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Federal budget makes border security a priority (December 11, 2001)

OTTAWA, Ont. -- The Canadian government has unveiled its first budget in nearly two years, and border security topp...


OTTAWA, Ont. — The Canadian government has unveiled its first budget in nearly two years, and border security topped the list of spending priorities.

Nearly $7.7 billion in new security spending was announced yesterday, $1.2 billion of which will go towards improved border crossing security and efficiency. The government stressed that border security measures won’t hinder trade between Canada and the U.S.

A further $2 billion will be devoted toward infrastructure programs such as roads and bridges. Although the nation’s debt won’t be paid down this year or next, the budget predicts the economy will grow by 1.3 per cent in 2001 and up to 3.9 per cent in 2003.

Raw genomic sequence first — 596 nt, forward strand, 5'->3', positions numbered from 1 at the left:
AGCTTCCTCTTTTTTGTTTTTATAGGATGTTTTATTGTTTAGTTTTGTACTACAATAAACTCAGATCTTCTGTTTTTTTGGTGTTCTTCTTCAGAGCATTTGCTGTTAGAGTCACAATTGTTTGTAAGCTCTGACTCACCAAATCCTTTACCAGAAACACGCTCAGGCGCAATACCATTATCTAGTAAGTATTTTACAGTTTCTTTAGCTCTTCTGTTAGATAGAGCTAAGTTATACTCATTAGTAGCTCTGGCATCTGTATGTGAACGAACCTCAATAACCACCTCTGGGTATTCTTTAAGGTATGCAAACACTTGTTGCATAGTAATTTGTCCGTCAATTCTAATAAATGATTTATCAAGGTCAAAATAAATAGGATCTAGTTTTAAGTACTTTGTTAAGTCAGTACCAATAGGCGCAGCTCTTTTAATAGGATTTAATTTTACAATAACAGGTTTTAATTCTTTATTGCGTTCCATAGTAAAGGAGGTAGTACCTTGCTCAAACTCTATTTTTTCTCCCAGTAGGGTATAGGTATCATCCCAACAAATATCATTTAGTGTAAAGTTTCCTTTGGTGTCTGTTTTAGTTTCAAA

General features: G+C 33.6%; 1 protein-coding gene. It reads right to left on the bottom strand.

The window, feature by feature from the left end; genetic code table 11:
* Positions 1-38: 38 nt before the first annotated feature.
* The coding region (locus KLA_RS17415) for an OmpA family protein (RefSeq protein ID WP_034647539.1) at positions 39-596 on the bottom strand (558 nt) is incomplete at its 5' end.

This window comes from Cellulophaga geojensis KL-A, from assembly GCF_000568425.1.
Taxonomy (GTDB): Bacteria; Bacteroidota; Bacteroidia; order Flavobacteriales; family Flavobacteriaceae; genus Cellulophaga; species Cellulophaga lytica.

The usual critics were quick to slam the new budget, lead by Opposition leader Stockwell Day, who dubbed the budget: “2001, A Waste Odyssey.” He went on to say “This is one of the worst cases of missed priorities that I’ve ever seen when it comes to federal spending.”

But some business representatives applauded the new budget, including Catherine Swift of the Canadian Federation of Independent Business.

“From a security standpoint and to include a few measures to just get us through the next few months when the economy has slowedI think this document fit the bill,” Swift tells media.

Canadian Trucking Alliance chief executive officer, David Bradley, says the budget doesn’t go far enough toward alleviating border congestion and restoring trade levels. He says the government “tried to calm U.S. concerns about security.”

Bradley goes on to state that “If, at the end of the day, all we accomplish is to make it easier for U.S. imports to get into Canada, that’s not the result I think (Martin) is seeking.”


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